If you don't already have the RabbitMQ Server installed, go to the RabbitMQ Downloads page and click on the appropriate installation guide for your platform. If you are running Windows, you'll need to download and installErlang first. I also recommend you install the management plugin, which will give you a web-based UI for monitoring and managing RabbitMQ Server.  You can easily add the latest RabbitMQ.Client .NET library to your Visual Studio project using NuGet. Or, see "Further Reading and Resources" below to download the compiled library and source code.

Let's dive into some code that demonstrates publishing and consuming messages. Here is the code for the server/publisher:

// Set up the RabbitMQ connection and channel
var connectionFactory = new ConnectionFactory  
{
    HostName = "localhost",
    Port = 5672,
    UserName = "guest",
    Password = "guest",
    Protocol = Protocols.AMQP_0_9_1,
    RequestedFrameMax = UInt32.MaxValue,
    RequestedHeartbeat = UInt16.MaxValue
};

using (var connection = connectionFactory.CreateConnection())  
using (var channel = connection.CreateModel())  
{
    // Create a new, durable exchange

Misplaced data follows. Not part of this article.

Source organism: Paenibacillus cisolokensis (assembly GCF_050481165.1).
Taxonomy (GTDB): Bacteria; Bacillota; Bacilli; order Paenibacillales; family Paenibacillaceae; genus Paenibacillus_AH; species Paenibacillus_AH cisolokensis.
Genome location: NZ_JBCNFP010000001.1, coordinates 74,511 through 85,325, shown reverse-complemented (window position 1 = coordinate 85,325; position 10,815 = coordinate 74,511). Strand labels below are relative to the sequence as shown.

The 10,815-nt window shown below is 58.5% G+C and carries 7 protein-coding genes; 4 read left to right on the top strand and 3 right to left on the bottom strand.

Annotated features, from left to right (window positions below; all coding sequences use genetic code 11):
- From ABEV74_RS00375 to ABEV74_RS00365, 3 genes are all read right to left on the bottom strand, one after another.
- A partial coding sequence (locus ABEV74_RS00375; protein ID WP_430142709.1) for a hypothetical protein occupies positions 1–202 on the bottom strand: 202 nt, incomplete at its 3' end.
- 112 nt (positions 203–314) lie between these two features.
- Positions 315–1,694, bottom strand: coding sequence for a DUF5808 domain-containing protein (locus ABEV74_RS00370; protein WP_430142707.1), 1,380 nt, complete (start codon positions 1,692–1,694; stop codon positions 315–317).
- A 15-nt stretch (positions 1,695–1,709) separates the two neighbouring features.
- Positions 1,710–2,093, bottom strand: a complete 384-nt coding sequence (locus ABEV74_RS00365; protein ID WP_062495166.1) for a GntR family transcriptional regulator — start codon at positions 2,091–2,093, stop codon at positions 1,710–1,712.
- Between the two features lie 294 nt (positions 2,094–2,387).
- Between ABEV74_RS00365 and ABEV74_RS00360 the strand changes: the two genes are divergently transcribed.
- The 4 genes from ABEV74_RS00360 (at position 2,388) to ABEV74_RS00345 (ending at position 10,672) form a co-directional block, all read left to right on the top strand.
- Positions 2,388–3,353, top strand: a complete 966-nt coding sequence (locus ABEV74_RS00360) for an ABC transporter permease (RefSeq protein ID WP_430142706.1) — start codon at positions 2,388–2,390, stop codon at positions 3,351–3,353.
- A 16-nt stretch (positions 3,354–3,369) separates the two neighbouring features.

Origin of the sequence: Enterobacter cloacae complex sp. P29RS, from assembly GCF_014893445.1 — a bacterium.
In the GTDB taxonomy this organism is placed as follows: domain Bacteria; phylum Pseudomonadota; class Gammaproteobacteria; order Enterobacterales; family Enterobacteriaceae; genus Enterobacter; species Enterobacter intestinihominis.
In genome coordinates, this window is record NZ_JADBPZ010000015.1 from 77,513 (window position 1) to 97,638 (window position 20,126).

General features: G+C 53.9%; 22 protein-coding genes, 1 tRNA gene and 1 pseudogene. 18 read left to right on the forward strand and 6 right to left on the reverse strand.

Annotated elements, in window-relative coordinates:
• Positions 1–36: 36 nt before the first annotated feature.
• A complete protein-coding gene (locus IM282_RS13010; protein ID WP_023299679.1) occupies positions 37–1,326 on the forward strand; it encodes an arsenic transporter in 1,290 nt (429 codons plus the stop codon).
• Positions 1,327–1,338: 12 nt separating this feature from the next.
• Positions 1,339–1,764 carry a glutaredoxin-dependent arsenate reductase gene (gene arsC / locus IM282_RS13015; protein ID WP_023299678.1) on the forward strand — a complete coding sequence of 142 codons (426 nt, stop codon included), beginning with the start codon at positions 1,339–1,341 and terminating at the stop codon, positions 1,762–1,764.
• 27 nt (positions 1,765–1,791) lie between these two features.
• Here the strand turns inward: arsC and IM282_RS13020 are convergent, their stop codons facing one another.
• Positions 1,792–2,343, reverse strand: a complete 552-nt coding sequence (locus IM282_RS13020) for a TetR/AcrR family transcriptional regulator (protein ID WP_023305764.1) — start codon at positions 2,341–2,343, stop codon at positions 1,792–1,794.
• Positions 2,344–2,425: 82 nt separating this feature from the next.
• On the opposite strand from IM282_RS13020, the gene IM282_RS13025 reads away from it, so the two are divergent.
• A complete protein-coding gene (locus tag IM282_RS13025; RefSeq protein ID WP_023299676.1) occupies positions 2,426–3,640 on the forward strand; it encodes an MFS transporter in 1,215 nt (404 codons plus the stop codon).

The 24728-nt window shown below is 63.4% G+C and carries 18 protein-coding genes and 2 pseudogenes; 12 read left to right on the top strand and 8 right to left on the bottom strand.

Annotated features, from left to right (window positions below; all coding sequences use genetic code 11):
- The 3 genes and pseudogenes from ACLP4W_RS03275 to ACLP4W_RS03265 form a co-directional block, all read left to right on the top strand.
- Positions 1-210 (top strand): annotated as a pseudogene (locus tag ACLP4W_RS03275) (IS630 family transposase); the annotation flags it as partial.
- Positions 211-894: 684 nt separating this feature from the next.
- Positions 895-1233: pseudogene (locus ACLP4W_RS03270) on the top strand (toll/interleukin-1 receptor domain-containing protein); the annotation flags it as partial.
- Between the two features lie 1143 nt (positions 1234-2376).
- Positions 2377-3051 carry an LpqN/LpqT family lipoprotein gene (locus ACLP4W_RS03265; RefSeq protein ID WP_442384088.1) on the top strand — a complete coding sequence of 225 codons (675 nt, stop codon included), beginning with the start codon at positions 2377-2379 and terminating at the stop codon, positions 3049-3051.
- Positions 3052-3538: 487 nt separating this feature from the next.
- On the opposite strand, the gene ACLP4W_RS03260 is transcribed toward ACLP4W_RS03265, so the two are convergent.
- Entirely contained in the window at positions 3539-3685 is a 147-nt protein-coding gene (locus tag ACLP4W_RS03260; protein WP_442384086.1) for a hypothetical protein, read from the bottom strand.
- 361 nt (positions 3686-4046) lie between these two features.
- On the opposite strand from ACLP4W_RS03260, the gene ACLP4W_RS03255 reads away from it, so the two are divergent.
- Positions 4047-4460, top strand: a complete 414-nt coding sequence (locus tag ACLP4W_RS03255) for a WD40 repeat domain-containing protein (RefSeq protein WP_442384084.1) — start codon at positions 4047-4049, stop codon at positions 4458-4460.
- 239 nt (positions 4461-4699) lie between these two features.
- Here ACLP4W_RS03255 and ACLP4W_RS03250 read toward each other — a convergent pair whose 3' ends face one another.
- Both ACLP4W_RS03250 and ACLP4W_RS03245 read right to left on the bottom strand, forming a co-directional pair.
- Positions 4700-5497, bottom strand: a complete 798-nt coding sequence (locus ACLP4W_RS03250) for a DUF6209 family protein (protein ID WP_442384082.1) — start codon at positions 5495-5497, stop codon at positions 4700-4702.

channel.ExchangeDeclare("sample-ex", ExchangeType.Direct, true, false, null);
    // Create a new, durable queue
    channel.QueueDeclare("sample-queue", true, false, false, null);
    // Bind the queue to the exchange
    channel.QueueBind("sample-queue", "sample-ex", "optional-routing-key");

    // Set up message properties
    var properties = channel.CreateBasicProperties();
    properties.DeliveryMode = 2; // Messages are persistent and will survive a server restart

    // Ready to start publishing
    // The message to publish can be anything that can be serialized to a byte array,
    // such as a serializable object, an ID for an entity, or simply a string
    var encoding = new UTF8Encoding();
    for (var i = 0; i < 10; i++)
    {
        var msg = string.Format("This is message #{0}?", i+1);
        var msgBytes = encoding.GetBytes(msg);